This is the first detailed account we have of Abraham offering sacrifice. We read that he offered a ram as a burnt offering, foreshadowing the practice laid down in the law of Moses. It anticipated the daily burnt offerings of lambs every morning and evening in the tabernacle. Is it a coincidence that the place where Abraham offered the ram—a mountain in “the land of Moriah” (22:2)—has the same name as the spot where Solomon’s built his temple? (2 Chronicles 3:1).

Isaac becomes a type of what is prophesied concerning Jesus, the Servant of the Lord. As Isaac did not resist his father, so the Servant was led like a lamb to the slaughter and actually became the offering for sin and rose bodily from the dead (Isaiah 53:7-12; Acts 8:32-35).

Through this great testing experience Abraham saw, in a symbolic way, the truth concerning Jesus Christ, the unique Son of the Father. “You have not withheld your son, your only son”, the Angel of the LORD said to Abraham (22:12,16). Likewise, “God so loved the world that he gave his only begotten [unique] Son” (John 3:16).

4. Divine Providence – The Great Provision

The Hebrew for “The LORD Will Provide” is well known—Jehovah-Jireh. This name meant much to Hudson Taylor. It became the motto of the China Inland Mission. As Jireh is from the verb ‘to see’ we could translate the name as ‘The LORD will see to it’. God ‘sees’ to the needs of his people. Abraham had said to Isaac, “God will provide for himself [Hebrew, ‘see for himself’] the lamb for a burnt offering” (22:8). God did see to it and did not allow Abraham to offer his son. The “ram caught in a thicket by its horns” was the Lord’s provision (22:13).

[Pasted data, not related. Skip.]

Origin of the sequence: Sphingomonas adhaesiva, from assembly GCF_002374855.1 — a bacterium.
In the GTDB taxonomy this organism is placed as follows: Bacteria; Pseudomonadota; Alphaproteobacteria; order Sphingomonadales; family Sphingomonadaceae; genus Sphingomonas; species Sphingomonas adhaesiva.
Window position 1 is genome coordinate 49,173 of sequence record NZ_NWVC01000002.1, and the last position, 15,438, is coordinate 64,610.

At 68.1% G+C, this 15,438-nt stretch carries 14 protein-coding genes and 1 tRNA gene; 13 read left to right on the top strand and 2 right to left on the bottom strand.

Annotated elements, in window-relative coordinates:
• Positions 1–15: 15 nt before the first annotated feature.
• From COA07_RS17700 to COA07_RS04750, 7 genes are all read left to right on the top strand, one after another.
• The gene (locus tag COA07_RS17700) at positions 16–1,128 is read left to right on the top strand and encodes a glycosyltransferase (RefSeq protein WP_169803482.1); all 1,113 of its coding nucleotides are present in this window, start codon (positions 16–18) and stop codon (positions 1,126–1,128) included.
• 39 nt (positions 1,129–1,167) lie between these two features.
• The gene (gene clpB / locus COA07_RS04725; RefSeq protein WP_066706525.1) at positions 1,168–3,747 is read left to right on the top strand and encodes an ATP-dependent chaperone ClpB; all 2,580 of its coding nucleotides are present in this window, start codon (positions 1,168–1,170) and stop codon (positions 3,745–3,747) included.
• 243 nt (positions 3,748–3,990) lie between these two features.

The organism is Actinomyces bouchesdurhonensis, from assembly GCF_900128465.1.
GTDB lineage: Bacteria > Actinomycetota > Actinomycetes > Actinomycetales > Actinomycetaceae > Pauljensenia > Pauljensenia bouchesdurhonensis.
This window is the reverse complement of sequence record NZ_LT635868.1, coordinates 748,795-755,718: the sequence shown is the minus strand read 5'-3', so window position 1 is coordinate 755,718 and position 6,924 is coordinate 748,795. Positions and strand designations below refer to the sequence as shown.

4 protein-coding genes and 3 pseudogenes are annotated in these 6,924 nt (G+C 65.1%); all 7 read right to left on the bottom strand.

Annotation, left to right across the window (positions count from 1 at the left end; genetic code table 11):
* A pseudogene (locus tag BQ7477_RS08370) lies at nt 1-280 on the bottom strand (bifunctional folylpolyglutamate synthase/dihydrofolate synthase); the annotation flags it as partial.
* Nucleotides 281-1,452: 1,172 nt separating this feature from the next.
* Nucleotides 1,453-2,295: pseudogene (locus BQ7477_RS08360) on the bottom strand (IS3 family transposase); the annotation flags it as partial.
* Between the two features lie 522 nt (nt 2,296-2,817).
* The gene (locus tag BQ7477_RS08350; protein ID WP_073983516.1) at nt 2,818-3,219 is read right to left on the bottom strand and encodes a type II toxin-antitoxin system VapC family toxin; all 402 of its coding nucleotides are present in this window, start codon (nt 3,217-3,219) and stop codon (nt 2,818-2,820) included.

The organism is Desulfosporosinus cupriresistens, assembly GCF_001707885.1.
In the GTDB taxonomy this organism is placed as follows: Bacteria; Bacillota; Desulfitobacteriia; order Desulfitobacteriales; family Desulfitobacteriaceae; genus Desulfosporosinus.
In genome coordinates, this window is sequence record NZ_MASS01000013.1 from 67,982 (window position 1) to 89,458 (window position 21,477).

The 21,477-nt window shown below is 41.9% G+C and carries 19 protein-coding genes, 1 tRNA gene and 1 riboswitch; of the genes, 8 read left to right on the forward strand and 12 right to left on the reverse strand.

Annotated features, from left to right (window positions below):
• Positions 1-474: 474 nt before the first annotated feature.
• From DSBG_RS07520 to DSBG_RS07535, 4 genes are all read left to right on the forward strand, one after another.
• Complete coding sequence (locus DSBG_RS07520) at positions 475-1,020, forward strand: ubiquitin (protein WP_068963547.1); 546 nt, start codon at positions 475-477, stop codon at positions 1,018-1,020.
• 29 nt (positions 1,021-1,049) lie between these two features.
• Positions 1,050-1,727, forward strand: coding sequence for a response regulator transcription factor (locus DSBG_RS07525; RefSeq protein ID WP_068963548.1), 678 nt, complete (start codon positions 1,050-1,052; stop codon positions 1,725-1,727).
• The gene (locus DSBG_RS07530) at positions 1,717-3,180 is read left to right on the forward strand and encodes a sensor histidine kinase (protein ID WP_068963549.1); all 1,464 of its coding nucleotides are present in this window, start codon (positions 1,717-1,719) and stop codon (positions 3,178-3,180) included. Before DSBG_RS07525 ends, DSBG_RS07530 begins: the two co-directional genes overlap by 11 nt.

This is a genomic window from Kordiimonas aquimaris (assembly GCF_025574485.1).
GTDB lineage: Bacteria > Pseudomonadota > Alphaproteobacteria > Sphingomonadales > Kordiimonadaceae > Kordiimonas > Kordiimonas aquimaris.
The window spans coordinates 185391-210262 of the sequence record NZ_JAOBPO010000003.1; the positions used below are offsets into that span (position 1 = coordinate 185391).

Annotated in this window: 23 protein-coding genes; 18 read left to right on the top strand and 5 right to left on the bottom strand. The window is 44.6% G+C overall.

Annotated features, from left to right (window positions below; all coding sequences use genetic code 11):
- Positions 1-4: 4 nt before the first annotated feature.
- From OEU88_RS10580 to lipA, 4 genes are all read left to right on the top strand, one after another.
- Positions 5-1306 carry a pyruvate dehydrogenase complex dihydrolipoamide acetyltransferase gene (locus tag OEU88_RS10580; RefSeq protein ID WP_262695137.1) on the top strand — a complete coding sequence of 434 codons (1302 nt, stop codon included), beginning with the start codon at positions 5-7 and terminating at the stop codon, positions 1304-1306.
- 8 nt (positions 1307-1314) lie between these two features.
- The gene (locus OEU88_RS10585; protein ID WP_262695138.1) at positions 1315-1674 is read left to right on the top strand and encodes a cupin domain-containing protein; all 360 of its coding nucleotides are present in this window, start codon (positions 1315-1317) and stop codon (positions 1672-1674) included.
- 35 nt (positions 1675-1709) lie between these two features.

“As it is said to this day” (22:14) gives the whole story ‘a certain timelessness’. “In the Mount of the LORD it shall be provided” (or ‘seen’) looks back to the words of Abraham (22:8) and forwards to the time when the temple would stand on Mount Moriah. Jesus said to the Jews, “Your father Abraham rejoiced to see my day, and he saw it and was glad” (John 8:56).

The Scottish preacher Robert Candlish wrote, “Thus the very transaction which so severely tried the faith of Abraham showed him all that his faith longed so much to see. He saw the day of Christ—the day of his humiliation and triumph.”

As we look to that mount called Calvary where the heavenly Lamb offered himself for sinners, we can praise God for his wonderful provision. This is the Lamb who stands on Mount Zion with his redeemed people (Revelation 14:1-5). If God has gone to these lengths to save us we can be sure he will provide for us through our earthly pilgrimage. If God did not spare his only Son, “How shall he not with him also freely give us all things?” (Romans 8:32).